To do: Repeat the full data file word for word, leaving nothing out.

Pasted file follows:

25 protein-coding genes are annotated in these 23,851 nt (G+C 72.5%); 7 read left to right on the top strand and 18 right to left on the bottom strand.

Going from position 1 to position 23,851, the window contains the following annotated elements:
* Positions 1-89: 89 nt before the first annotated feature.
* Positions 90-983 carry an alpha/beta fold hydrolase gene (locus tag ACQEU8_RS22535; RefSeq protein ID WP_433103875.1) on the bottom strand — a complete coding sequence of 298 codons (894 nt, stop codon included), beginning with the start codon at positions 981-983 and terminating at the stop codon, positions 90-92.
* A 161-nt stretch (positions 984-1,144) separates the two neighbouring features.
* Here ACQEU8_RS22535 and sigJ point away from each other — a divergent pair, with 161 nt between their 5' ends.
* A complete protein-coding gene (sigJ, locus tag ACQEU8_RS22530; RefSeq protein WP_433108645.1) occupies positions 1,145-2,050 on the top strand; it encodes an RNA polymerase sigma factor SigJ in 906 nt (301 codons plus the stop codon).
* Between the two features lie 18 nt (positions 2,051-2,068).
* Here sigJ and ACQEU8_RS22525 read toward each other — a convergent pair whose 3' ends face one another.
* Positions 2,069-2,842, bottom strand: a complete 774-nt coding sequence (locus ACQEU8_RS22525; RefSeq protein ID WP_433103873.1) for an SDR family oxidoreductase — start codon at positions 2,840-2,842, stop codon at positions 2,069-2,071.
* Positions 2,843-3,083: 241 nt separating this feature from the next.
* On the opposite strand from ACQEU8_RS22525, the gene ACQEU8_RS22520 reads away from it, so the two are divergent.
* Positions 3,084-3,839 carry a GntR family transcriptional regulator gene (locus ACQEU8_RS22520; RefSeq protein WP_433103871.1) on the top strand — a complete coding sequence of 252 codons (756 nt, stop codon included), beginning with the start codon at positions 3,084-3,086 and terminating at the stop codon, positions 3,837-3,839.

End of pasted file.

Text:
25 protein-coding genes are annotated in these 23,851 nt (G+C 72.5%); 7 read left to right on the top strand and 18 right to left on the bottom strand.

Going from position 1 to position 23,851, the window contains the following annotated elements:
* Positions 1-89: 89 nt before the first annotated feature.
* Positions 90-983 carry an alpha/beta fold hydrolase gene (locus tag ACQEU8_RS22535; RefSeq protein ID WP_433103875.1) on the bottom strand — a complete coding sequence of 298 codons (894 nt, stop codon included), beginning with the start codon at positions 981-983 and terminating at the stop codon, positions 90-92.
* A 161-nt stretch (positions 984-1,144) separates the two neighbouring features.
* Here ACQEU8_RS22535 and sigJ point away from each other — a divergent pair, with 161 nt between their 5' ends.
* A complete protein-coding gene (sigJ, locus tag ACQEU8_RS22530; RefSeq protein WP_433108645.1) occupies positions 1,145-2,050 on the top strand; it encodes an RNA polymerase sigma factor SigJ in 906 nt (301 codons plus the stop codon).
* Between the two features lie 18 nt (positions 2,051-2,068).
* Here sigJ and ACQEU8_RS22525 read toward each other — a convergent pair whose 3' ends face one another.
* Positions 2,069-2,842, bottom strand: a complete 774-nt coding sequence (locus ACQEU8_RS22525; RefSeq protein ID WP_433103873.1) for an SDR family oxidoreductase — start codon at positions 2,840-2,842, stop codon at positions 2,069-2,071.
* Positions 2,843-3,083: 241 nt separating this feature from the next.
* On the opposite strand from ACQEU8_RS22525, the gene ACQEU8_RS22520 reads away from it, so the two are divergent.
* Positions 3,084-3,839 carry a GntR family transcriptional regulator gene (locus ACQEU8_RS22520; RefSeq protein WP_433103871.1) on the top strand — a complete coding sequence of 252 codons (756 nt, stop codon included), beginning with the start codon at positions 3,084-3,086 and terminating at the stop codon, positions 3,837-3,839.